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Comment: Longer yellows could be a solution (Score 1) 578

by countach44 (#47368131) Attached to: Unintended Consequences For Traffic Safety Feature
In some cities, the combination of red-light cameras and shorter yellow lights encourage looking at the timers. I know I'm extremely guilty of this, but feel like I wouldn't have enough time to stop if I didn't. Many drivers are more concerned with getting tickets than driving safely - not a good incentive if you ask me.

Comment: Re:If you make this a proof of God... (Score 1) 612

But, if it is the whole 'torturing forever' thing, first thing I'm doing when I get to heaven is I'm tugging on God's cape and saying, "hey, can we get those people out of there?" I have no idea how I'm supposed to party forever in heaven with Jesus if there's even one soul suffering in hell.

I think what a theologian would argue is that God would respond "No, because they don't want to leave." Free will and all that, ya know?

Comment: Does it matter? (Score 1) 224

I realize the desire to tout the fact that you use a quantum computer and that if D-wave is selling a "quantum computer," they should deliver something that performs quantum computations. However, if it does what it's supposed better than other classical computers, then the money is not a waste. Unless the spending was just for show, then too bad.

Comment: It's a matter of organization (Score 1) 189

by countach44 (#45750585) Attached to: Scientific Data Disappears At Alarming Rate, 80% Lost In Two Decades
For one example, for one project let's say I have roughly 300GB of simulation data. Of out that data, how much will be used to generate a figures for publication? Maybe 1%? The rest of it is from testing, fine tuning, and exploring the parameter space. The real problem isn't where to save it all, but that there is exteremely little incetive to to go through the trouble of sifting through and archiving the important stuff. 80% is proably a lower bound, IMHO. Futhermore, let's say you save that im portant precious data. Good luck future scientist in figuring out what is in those files and how to analyze it.
I realize that not all science is like this, but I think I'm speaking about the majority, not the minority.

+ - GIMP Abandons SourceForge. Distributes via FTP Instead->

Submitted by Dangerous_Minds
Dangerous_Minds (1869682) writes "GIMP, a free and open source altenernative to image manipulation software like Photoshop, recently announced that it will no longer be distributing their program through SourceForge. Citing some of the ads as reasons, they say that the tipping point was "the introduction of their own SourceForge Installer software, which bundles third-party offers with Free Software packages. We do not want to support this kind of behavior, and have thus decided to abandon SourceForge." The policy changes were reported back in August by Gluster. GIMP is now distributing their software via their own FTP page instead. Is Sourceforge becoming the next CNET?"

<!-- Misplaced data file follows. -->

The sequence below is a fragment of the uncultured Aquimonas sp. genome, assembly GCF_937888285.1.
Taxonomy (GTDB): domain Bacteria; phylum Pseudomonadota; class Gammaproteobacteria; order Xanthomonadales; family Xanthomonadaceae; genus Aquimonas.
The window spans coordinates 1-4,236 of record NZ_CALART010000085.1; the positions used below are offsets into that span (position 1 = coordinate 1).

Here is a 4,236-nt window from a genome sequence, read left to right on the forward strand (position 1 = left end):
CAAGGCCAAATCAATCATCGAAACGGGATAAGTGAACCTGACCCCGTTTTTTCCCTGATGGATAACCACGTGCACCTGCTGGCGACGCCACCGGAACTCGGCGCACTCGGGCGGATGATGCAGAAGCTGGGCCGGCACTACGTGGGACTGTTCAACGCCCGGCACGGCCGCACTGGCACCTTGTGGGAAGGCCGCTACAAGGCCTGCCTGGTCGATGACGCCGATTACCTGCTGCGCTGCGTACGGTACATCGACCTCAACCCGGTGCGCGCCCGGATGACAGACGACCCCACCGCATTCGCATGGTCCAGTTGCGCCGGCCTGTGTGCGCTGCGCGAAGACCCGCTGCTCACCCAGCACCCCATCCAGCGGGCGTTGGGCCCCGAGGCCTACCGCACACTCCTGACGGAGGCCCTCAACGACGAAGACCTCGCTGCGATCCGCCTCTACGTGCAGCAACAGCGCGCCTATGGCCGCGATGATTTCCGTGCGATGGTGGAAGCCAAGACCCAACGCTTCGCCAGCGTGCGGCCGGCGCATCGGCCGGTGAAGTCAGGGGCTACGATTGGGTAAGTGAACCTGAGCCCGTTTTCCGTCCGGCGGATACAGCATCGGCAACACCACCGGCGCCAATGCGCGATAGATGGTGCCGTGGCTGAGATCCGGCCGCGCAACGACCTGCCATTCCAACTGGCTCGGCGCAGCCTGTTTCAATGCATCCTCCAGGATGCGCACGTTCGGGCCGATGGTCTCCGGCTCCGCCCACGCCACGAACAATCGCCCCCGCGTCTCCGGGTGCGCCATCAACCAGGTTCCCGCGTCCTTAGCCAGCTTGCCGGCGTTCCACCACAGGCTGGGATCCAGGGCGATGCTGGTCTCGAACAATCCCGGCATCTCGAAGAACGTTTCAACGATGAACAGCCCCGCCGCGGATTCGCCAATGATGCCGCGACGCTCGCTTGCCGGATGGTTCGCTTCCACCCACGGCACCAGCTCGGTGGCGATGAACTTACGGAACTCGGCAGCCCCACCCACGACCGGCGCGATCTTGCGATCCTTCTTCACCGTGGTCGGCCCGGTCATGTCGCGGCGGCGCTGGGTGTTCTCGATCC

Link to Original Source

+ - Drones to deliver parcels in Australia->

Submitted by angry tapir
angry tapir (1463043) writes "Australian startup Flirtey from March next year will offer parcel delivery for Australian businesses using automated aerial drones. From March, a partnership with a textook rental company will see drones delivering books to students.It will be the first use of fully automated commercial drones in the world, the companies said. Delivery by drone will be free for the receiver and will send parcels directly to an outdoor location of the user’s choice, with the drone’s GPS coordinates provided to the user through a smartphone app."
Link to Original Source

+ - DOJ: If we can track one American, we can track all Americans->

Submitted by Anonymous Coward
An anonymous reader writes "Seven months after his conviction, Basaaly Moalin’s defense attorney moved for a new trial (PDF), arguing that evidence collected about him under the government’s recently disclosed dragnet telephone surveillance program violated his constitutional and statutory rights. Moalin’s is the only thwarted "terrorist plot" against America that the government says also "critically" relied on the National Security Agency phone surveillance program, conducted under Section 215 of the Patriot Act.

The government’s response (PDF), filed on September 30th, is a heavily redacted opposition arguing that when law enforcement can monitor one person’s information without a warrant, it can monitor everyone’s information, “regardless of the collection’s expanse.” Notably, the government is also arguing that no one other than the company that provided the information—including the defendant in this case—has the right to challenge this disclosure in court."

Link to Original Source

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